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sundin13 said:
Flilix said:

I don't really get the connection you're making between everything you're saying and your omnipresent 'white supremacy'.

You're making a perfect link between racial supremacy and xenophobia, which I find very questionable. If a virus originates in one country and then causes other countries to go through a disastrous year, isn't it logical then that quite a few people will develop a hatred against that one country, even if they do not believe in racial superiority at all? For instance, there was a lot of anti-German sentiment in Europe after World War II, but no one believed that they were racially superior to the Germans.

Couldn't the anti-Asian sentiment of the 'whites in power' simply be mostly a result of this logical xenophobia, rather than a major cause? Just like the anti-Asian sentiment of a lot of black Americans is. Or just like the anti-Asian sentiment of a lot of African people is, despite not watching Fox News or being directly part of 'a system of white supremacy'.

The fact that anti-Asian sentiments are more common among white people can simply be explained by the fact that black people are generally more used to discrimination, and thus tend to be more considerate when judging people by their ethnicity.

Edit: just to be clear - when I say that xenophobia is 'logical', I do of course not mean that it's also reasonable or justified.

I often see a lot of people making distinctions between "xenophobia" and "racism". I've never quite understood why it matters. Both are means of discrimination against groups who have been othered. The only difference is whether you want to other people based on the somewhat arbitrary social boundaries of race, or the somewhat arbitrary social boundaries of borders. Further, I feel I've already made clear that when speaking about "white supremacy", I am not talking about people outwardly believing that whites are better than other races. See the first paragraph in the post you quoted. It is about societal values, which we may often see as entirely distinct from "racism" (or xenophobia), yet are not.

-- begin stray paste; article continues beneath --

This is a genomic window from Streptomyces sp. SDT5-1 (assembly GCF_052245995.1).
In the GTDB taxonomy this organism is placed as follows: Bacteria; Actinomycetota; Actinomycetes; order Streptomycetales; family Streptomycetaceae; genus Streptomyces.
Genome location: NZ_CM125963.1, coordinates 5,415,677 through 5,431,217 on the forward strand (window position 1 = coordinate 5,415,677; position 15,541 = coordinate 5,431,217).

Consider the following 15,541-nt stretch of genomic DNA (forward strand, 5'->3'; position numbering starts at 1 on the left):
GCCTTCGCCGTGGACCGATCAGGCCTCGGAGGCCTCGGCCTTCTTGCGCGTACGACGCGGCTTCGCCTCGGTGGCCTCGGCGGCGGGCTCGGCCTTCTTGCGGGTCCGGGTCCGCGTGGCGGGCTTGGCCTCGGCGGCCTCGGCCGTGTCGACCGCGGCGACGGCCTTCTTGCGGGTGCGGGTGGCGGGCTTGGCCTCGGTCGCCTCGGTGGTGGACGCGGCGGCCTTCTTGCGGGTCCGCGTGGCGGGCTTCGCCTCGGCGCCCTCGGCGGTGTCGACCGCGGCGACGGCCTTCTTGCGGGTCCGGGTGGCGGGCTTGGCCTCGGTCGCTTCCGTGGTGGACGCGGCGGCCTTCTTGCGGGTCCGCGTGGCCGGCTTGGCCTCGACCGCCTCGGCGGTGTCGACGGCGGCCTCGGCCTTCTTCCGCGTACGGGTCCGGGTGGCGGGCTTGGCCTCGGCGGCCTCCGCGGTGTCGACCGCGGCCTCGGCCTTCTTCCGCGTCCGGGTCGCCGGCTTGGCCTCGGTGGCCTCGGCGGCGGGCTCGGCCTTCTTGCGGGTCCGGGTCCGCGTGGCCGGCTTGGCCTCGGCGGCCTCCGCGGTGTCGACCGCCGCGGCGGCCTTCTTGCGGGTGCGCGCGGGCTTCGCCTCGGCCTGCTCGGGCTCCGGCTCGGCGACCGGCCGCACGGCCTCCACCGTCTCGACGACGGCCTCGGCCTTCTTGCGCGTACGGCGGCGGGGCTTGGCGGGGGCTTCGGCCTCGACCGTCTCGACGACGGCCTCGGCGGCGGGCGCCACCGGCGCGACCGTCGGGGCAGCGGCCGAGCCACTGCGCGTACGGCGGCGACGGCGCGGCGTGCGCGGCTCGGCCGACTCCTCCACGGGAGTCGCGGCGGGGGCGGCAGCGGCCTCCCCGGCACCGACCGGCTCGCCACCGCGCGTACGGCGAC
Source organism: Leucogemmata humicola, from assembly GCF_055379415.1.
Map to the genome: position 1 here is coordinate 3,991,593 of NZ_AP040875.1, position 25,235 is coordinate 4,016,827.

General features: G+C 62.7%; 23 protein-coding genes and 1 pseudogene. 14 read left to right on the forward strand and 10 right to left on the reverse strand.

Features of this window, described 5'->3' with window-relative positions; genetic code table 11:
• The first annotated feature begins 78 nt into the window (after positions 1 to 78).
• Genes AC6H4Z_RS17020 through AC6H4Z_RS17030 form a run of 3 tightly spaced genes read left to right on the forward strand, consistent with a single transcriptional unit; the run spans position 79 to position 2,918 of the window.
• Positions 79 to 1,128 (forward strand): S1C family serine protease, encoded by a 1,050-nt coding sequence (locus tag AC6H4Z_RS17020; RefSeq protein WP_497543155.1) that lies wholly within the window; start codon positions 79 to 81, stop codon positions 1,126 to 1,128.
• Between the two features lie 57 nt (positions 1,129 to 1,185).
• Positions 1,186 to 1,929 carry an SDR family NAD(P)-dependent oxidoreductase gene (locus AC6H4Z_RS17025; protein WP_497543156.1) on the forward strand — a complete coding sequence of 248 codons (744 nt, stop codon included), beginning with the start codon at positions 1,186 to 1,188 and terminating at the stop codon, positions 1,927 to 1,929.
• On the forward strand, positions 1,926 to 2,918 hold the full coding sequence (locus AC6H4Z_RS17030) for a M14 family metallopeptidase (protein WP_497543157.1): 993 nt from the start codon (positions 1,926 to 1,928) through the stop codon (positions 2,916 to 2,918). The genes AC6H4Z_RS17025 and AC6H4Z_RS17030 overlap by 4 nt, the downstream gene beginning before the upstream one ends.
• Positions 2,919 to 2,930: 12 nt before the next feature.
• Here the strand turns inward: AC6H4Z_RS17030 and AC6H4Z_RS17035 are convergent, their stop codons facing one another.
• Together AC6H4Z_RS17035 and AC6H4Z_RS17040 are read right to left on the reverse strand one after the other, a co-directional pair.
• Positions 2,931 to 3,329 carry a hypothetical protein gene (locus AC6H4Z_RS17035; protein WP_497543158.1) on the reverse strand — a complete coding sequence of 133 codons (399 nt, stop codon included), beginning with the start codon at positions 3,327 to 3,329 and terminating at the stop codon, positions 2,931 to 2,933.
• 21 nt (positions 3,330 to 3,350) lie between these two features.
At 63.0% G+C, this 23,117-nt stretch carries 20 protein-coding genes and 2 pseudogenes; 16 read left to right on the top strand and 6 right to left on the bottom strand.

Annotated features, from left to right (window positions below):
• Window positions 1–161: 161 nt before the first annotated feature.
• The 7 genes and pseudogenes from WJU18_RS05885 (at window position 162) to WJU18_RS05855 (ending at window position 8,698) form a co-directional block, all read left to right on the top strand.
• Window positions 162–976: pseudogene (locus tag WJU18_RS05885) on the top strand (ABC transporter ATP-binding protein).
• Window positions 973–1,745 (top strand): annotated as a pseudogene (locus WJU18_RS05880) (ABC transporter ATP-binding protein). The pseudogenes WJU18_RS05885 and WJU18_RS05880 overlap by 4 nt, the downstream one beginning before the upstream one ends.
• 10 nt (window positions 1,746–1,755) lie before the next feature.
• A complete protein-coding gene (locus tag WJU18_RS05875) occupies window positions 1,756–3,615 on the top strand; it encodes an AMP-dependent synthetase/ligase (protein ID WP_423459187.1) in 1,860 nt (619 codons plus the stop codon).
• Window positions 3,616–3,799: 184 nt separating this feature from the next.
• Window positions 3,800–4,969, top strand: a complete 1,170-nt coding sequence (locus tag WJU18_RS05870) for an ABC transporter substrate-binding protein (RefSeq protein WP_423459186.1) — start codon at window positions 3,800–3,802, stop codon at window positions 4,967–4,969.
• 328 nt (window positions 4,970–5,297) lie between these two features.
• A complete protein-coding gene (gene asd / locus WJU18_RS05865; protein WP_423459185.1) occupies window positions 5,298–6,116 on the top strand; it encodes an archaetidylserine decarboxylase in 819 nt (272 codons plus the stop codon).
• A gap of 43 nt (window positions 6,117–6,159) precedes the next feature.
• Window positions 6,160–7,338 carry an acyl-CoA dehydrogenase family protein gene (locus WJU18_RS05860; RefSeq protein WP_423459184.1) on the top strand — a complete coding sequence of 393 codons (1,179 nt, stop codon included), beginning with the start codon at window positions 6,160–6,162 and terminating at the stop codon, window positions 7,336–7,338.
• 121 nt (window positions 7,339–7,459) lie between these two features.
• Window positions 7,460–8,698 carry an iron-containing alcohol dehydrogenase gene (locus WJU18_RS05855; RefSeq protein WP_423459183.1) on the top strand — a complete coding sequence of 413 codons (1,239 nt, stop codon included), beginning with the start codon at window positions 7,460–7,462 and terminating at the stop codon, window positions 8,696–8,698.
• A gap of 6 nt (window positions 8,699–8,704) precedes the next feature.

I also find the comparison between a virus originating country and the Nazis somewhat bizarre. I will simply say that, no, it is not particularly logical to hate Asians because a virus originated in China, but further I feel it is indisputable that some degree of anti-Asian sentiment has come from powerful white people. This was demonstrated through the source that I posted, which indicates where a large amount of this anti-Asian sentiment is coming from. Would there be some anti-Asian sentiment without white supremacy? Possibly to some degree, but it would almost certainly be a lesser degree (and in the absence of white supremacy, we would also subtract some of the other causes of historical tension which I previously discussed). 

Additionally, I don't believe the assertion that African Americans are not a part of the system of white supremacy is accurate. Of course they are part of the system. You can't live in this country without being part of the system (except for maybe the Amish? I don't fully understand how that works). As previously stated, a black person isn't immune from the idea that a Mexican immigrant is stealing their job just because they are black, or don't watch Fox news. 

It's weird to me that one would refer to xenophobia as 'white supremacy'. The distinction is relevant because they're rooted in distinct thinking systems, they have different causes, ideas and possible 'cures'. Xenophobia might be influenced by racial supremacy, but that doesn't mean that there's an inherent or even a strong link. Here in Europe there are for example a lot of moderate right-leaning people who absolutely love immigrants who are well integrated.

The source you posted could prove that the anti-Asian sentiment is more common among powerful white Americans, but not that it's caused by them. Like I said, it's not surprising that it's common among them, but that doesn't mean that a) it's because of their white supremacy, b) they are the reason why others become more anti-Asian.

Putting things like 'white supremacy' or 'systemic racism' as dogmatic principles does not seem very useful to me.

Last paragraph: I was talking about African Africans, not black Americans.